It’s surprising to get off on the 17th floor of a pre-war factory building, high above the crowded, semi-seedy streets between the Port Authority bus terminal and Penn Station, and walk into the bright colors and clean lines of Om Factory NYC. With a garment factory staffed by Cantonese-speaking women across the hall, Om Factory is an oasis of positive vibes, smiling faces, and good old-fashioned hard work.

The Friday night of my first AcroYoga class at Om Factory, I was exhausted. The staff at reception, and the space itself, was immediately soothing. From the glittering sliver clothes hooks, to the marigold-orange and avocado-green walls, to the gold-edged sun yantra in the Yantra studio, Om Factory was clearly constructed with love and enthusiasm (and maybe a little bit of obsessive planning). Continue reading ‘Studio Spotlight: Om Factory NYC’

Yogi, Take me to a Higher Place

The Search for An Advanced Yoga Practice

Practitioner at Kula Yoga Project, TriBeCa, NY
Published in The New York Times, Thursday Styles section, May 2008

WHEN Raquel Prieto moved from Northampton, Mass., to Boston in January, there was one thing she sought as urgently as an affordable living situation and a job: an advanced yoga class.

As a dedicated yogi, she wanted to work on meditation and on poses, or asanas, requiring a lot of strength and flexibility and a deep mental focus.

Even after spending $700 and two months trying out studios, she still hadn’t found a place she could build on the advanced practice she developed in a Northampton studio. So she patched together a combination of home practice, classes at a nearby yoga center, visits to a meditation center and trips back to Northampton.

“I’m not thrilled,” said Ms. Prieto, 23. “It’s hit or miss.” Her search for satisfaction, she said, “was a huge emotional thing. I got depressed.”

With a yoga studio seemingly on every corner, it might appear counterintuitive for any yoga class to be in short supply. But Ms. Prieto’s experience is not unique; many seasoned practitioners report having a hard time finding challenging classes.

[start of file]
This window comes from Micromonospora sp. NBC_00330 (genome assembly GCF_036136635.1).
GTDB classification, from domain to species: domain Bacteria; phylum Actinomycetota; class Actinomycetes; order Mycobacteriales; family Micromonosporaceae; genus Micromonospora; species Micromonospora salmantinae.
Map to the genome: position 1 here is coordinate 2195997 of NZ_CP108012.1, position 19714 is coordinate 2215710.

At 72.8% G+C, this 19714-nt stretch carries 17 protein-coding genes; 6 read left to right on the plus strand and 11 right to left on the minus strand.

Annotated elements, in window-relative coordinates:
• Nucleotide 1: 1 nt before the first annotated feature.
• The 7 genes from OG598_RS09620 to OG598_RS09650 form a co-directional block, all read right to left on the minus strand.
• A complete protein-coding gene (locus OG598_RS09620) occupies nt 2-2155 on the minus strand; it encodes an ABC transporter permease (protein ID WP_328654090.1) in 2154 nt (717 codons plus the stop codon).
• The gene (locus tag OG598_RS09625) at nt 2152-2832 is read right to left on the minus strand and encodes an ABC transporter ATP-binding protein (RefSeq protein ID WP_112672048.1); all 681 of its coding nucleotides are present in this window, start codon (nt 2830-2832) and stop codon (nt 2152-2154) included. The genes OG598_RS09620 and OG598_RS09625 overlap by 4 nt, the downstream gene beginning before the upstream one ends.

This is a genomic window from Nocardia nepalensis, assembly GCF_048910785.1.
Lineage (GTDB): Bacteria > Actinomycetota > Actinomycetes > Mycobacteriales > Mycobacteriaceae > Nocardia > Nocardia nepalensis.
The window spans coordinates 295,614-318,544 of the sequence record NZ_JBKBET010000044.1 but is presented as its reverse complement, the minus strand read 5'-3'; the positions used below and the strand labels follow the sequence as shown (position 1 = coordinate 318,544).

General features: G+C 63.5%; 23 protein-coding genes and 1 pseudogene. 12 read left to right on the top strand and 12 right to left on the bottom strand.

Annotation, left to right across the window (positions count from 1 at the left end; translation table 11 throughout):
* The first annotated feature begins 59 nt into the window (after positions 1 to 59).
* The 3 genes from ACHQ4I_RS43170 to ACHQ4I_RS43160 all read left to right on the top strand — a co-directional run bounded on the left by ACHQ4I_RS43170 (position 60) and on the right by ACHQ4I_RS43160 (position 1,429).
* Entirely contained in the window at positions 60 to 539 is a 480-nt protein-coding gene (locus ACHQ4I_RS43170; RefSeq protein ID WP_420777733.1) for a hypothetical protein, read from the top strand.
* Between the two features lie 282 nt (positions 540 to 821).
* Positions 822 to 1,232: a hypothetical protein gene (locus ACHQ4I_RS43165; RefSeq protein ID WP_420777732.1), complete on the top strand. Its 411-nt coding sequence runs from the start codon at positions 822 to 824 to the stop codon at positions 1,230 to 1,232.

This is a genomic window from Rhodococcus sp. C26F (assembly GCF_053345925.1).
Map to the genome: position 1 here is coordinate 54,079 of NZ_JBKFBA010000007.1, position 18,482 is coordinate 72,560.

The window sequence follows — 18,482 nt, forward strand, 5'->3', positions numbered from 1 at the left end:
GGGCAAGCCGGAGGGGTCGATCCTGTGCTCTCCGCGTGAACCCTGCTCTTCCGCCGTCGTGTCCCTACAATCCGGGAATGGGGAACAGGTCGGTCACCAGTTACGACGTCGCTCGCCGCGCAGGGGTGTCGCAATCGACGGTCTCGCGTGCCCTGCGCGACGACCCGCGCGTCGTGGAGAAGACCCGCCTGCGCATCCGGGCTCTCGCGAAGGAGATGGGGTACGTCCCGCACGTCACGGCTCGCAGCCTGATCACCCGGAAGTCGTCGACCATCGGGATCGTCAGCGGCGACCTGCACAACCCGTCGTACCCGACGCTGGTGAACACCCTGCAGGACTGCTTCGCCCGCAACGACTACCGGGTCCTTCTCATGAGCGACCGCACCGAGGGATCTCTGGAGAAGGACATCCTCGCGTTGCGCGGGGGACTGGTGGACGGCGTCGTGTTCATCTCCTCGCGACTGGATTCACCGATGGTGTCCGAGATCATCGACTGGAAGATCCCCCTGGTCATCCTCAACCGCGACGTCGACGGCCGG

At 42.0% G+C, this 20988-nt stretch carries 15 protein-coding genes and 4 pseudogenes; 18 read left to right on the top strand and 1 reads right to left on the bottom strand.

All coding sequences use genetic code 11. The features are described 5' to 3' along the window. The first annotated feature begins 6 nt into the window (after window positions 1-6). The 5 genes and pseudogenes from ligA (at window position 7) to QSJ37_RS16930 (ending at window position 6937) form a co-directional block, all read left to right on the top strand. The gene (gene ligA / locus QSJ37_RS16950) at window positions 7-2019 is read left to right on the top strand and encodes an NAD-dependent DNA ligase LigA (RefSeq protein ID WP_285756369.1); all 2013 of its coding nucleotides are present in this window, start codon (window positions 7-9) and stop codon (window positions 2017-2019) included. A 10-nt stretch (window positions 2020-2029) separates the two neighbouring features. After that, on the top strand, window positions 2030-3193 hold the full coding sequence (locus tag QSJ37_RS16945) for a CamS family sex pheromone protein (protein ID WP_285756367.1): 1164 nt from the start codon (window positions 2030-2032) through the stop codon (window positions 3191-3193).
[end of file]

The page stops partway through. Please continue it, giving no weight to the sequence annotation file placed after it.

The reason is simple. Yoga has evolved from a passion for the few into a mainstream pursuit. There are 15.8 million adults practicing yoga, according to Yoga Journal’s recent “Yoga in America” study, with almost one third of them practicing for a year or less. The study also found that the number of people interested in trying yoga tripled from 2004 to 2008 to an estimated 18.3 million.

Continue reading ‘Yogi, Take me to a Higher Place’

Celluloid Dreams: Sao Paulo

The Rise of a Little Film School in Brazil

AT 9 a.m. on a Saturday morning, students wait anxiously to be buzzed in through the heavy, wrought-iron gates at 142 Rua Dr. Gabriel dos Santos. Beyond lies a large, colonial house with a broad, wrap-around veranda. As students march upstairs to the old-fashioned classrooms, the wide-plank steps creak noisily underfoot. upload11.jpgBy 3p.m., schooled in the basics of documentary film making, they’re back on the street—shooting their first video on a digital video camera.

While this scene might sound typical, these students are not from New York University’s illustrious film school, nor the well-funded School of Cinematic Arts at the University of Southern California in Los Angeles. They won’t be driving off to Sundance anytime soon. (If they go, they’ll be taking a 10-hour international flight.)

Rather, these students are enrolled at Academia Internacional de Cinema (AIC), a small, independent film school that’s located in the residential Higienópolis neighborhood of São Paulo, Brazil.

Continue reading ‘Celluloid Dreams: Sao Paulo’